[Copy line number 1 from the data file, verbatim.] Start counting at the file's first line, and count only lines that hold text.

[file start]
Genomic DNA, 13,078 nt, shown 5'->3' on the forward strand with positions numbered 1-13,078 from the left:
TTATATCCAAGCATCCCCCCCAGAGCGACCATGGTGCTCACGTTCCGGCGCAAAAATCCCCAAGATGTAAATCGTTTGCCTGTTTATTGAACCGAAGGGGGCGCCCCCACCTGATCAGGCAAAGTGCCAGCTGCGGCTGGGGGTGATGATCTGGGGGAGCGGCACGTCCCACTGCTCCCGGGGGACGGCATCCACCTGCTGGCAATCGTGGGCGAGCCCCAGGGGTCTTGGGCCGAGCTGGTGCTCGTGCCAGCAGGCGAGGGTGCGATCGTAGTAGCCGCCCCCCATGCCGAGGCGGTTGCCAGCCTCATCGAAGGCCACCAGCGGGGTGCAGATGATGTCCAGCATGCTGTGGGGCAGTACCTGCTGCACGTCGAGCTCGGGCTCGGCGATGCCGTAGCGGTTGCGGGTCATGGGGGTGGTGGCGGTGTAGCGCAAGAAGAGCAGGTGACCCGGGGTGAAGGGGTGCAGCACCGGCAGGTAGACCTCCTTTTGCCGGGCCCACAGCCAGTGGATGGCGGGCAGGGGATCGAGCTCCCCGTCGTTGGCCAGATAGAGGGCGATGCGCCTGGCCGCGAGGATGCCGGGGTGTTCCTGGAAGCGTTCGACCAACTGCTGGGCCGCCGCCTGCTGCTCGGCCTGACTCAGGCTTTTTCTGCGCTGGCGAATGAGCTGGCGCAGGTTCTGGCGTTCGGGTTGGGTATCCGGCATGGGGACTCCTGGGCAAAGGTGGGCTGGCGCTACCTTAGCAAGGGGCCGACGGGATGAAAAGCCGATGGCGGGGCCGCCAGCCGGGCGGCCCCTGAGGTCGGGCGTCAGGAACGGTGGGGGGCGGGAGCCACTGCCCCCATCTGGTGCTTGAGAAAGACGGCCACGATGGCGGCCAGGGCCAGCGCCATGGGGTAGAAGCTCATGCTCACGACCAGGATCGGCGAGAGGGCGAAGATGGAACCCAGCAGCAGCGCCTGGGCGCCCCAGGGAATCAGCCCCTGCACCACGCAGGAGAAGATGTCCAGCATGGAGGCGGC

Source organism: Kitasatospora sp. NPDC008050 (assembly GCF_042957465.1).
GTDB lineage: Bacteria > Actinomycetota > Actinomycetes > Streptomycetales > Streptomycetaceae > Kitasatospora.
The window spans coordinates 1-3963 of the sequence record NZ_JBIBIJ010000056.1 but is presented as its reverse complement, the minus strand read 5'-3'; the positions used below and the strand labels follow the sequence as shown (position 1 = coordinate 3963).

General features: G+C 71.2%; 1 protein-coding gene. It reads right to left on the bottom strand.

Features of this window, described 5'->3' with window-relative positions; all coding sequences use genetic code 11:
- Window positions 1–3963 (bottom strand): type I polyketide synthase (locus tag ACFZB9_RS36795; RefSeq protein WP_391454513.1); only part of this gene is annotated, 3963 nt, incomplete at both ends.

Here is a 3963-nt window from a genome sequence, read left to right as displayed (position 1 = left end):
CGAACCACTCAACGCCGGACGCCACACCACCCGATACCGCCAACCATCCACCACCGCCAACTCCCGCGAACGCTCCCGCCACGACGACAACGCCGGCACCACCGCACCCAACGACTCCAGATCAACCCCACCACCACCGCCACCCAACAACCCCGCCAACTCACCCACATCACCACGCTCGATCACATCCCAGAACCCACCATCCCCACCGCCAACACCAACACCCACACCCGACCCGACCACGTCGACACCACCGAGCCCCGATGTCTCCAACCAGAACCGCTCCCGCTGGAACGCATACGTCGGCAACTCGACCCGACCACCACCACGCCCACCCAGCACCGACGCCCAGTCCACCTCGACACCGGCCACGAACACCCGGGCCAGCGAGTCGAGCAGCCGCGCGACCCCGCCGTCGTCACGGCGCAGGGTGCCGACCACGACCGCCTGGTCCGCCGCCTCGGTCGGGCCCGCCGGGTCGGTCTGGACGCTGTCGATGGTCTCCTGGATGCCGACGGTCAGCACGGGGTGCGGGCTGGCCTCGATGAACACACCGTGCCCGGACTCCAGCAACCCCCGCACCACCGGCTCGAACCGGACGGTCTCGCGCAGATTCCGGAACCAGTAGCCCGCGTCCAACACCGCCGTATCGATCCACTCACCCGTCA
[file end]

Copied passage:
Genomic DNA, 13,078 nt, shown 5'->3' on the forward strand with positions numbered 1-13,078 from the left: